Justice in the Public's Eye
Emotions Should Not Define World's View of Israel
In December 1992, when Israeli Prime Minister Itzhak Rabin deported 400 Hamas activists, the world reacted with disgust and indignation. Rabin had to revoke this action and allow the Hamas terrorists to return to Israeli soil. In stark contrast, following the recent killing of 23 civilians in a bus explosion in Tel-Aviv, Israel has been granted full international support for its declaration of an all-out assault on Hamas.
This change in public opinion does not result from any substantive changes in Hamas's ideology or actions. Two years ago Hamas held exactly the same position that they hold today. They openly declared that they would have nothing to do with the peace process and that they will do everything within their power to jeopardize it.
Preceding the deportation, on November 21, 1992, a Hamas car bomb that was set to go off in a crowded site in Or Yehuda (a suburb of Tel-Aviv) was foiled by the Israeli security forces. On December 7, 1992, Hamas activists killed three Israeli reserve soldiers. On December 13, 1992, Hamas kidnapped and murdered border policeman Nissim Toledano. These are but a few of the terrorist attacks that precipitated Rabin's deportation order.
Why did Israel have to wait for its worst-ever terrorist attack in order to receive the legitimacy to retaliate and prevent further attacks? The terrorist acts that instigated the deportation were warning shots against the future. But in the public's eyes, the attempt to blow up a car in a crowded site is not "enough" to warrant severe actions. Enough is shreds of 23 dead civilians lying in the most central district of the most central city in Israel.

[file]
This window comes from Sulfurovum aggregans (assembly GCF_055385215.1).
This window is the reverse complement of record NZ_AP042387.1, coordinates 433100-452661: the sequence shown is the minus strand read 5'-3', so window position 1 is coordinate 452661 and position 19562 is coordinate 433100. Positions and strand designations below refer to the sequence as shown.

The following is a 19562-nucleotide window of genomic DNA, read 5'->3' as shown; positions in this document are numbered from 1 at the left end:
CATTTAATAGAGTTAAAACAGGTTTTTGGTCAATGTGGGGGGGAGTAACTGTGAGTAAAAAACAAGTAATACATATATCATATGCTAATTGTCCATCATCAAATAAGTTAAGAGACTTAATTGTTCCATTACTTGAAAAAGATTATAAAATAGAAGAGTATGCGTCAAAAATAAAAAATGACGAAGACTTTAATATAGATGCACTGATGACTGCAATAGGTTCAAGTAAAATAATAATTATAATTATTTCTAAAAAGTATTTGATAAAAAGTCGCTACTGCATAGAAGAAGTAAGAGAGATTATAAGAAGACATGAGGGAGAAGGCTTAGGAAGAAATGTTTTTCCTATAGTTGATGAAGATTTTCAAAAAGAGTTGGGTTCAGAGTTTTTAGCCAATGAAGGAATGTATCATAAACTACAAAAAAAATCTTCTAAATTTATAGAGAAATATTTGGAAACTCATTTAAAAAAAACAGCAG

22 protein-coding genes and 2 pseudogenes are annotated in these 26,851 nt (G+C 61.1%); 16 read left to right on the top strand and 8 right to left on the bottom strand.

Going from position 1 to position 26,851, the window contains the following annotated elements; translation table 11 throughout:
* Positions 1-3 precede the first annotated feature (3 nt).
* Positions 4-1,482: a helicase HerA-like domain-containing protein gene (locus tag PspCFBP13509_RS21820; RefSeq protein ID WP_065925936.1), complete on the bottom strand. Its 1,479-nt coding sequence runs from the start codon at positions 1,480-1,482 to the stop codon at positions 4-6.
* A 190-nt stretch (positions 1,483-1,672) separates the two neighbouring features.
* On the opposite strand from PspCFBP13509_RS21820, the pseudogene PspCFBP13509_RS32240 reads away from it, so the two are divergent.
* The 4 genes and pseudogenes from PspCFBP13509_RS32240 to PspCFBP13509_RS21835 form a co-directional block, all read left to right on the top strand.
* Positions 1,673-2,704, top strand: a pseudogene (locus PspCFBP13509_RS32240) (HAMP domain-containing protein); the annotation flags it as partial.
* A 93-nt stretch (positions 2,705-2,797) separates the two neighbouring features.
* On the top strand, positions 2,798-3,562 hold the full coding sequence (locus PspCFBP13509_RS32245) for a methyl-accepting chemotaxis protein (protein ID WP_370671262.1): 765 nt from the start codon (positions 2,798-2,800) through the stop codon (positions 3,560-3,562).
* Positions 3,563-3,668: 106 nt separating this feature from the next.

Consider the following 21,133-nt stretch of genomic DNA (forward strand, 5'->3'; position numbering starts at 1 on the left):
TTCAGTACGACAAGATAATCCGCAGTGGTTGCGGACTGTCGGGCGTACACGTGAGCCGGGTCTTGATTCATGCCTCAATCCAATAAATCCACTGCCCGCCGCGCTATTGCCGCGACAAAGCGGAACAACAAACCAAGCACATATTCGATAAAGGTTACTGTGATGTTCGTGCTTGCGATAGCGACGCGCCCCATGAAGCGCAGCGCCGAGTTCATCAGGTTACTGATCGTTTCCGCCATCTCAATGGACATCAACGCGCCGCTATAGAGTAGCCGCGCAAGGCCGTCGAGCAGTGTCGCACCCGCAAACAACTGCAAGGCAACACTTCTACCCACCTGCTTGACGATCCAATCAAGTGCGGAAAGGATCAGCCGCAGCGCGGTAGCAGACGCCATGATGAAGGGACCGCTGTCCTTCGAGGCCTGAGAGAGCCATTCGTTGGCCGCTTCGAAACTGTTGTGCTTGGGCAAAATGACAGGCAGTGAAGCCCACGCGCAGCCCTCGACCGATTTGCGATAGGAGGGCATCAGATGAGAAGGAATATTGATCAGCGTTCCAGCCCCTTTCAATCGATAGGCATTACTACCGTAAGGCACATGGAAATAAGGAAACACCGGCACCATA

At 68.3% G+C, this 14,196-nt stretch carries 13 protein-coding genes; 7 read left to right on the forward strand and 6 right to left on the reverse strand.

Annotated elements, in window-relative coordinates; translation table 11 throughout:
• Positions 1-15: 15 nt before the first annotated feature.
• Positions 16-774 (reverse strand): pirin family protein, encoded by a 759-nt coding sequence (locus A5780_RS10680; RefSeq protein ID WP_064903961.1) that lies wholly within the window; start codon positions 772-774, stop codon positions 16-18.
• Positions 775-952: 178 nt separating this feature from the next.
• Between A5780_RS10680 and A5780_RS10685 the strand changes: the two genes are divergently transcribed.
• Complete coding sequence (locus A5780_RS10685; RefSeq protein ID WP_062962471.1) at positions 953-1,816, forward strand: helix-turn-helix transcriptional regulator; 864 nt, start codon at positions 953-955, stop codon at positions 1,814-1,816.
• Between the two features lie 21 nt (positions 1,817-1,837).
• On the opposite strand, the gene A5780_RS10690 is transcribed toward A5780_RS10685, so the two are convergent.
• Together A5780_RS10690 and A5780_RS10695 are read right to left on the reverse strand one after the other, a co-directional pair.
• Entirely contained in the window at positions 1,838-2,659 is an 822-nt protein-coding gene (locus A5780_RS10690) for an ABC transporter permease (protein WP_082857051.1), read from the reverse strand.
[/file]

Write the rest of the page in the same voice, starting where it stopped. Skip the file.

The base of the problem lies in the misconception of justice. Justice as it is perceived today is always on the side of the vulnerable and the weak--never on the side that has the power and dares to use it. Two years ago, when Rabin deported the Hamas members, Israel was in a strong position. True, there were the terrorist attacks that prompted the deportation, but they were not considered severe enough to render the Israelis weak or vulnerable. Suddenly, an attack in the center of Jerusalem and an attack in the center of Tel-Aviv made Israelis vulnerable and the fickle pendulum of justice shifted to Israel's side.
Power is not inherently bad. Moreover, when in the hands of the just, it is a virtue since it deters or actively halts those who violate justice. For example, the United States' strength has saved the world time and again from falling into the hands of authoritative regimes. Israel, though strong two years ago, had every moral right, just as it has today, to treat Hamas in whichever way necessary to stop their terrorist campaign.
The underlying cause of the current approach to justice is a result of giving emotions primacy over reason. Emotions became the standard of justice. More emotions were triggered when the media showed the pictures of the 400 deportees homeless in the mountains of Lebanon than by sporadic terrorist attacks and promises of further attacks.
Emotions are fickle and subjective. They do not rely on objective standards for the judgment of right and wrong. It is dangerous to make life and death decisions in the throes of passion. Emotions have another characteristic that renders them inadequate for making decisions about justice. By their very nature emotions are reactive, not predictive. Predictions and planning belong in the domain of reason.
In 1992, following the terrorist attacks and the attempts on civilian targets, emotions could not and did not predict that sooner or later a bomb would elude Israeli security. Decisions concerning justice should be made through deliberate thought relying on reason, not emotions.
Decisions of justice have to be reached through careful consideration of the circumstances and the possible consequences. When Rabin deported the Hamas activists, he knew that the consequences of not taking severe actions could be dire. Indeed, most of the Hamas leaders behind the recent terrorist attacks were among the 400, former deportees. Rabin's decision to deport the 400 Hamas terrorists was firmly rooted in reason. His decision to allow them back into Israel was a surrender to emotion.
Israel deported 400 Hamas members in order to secure justice. Israel acted as it did because Hamas carried out terrorist attacks directed at jeopardizing the peace process. Had emotions not overcome reason two years ago perhaps an act that defies all reason could have been prevented.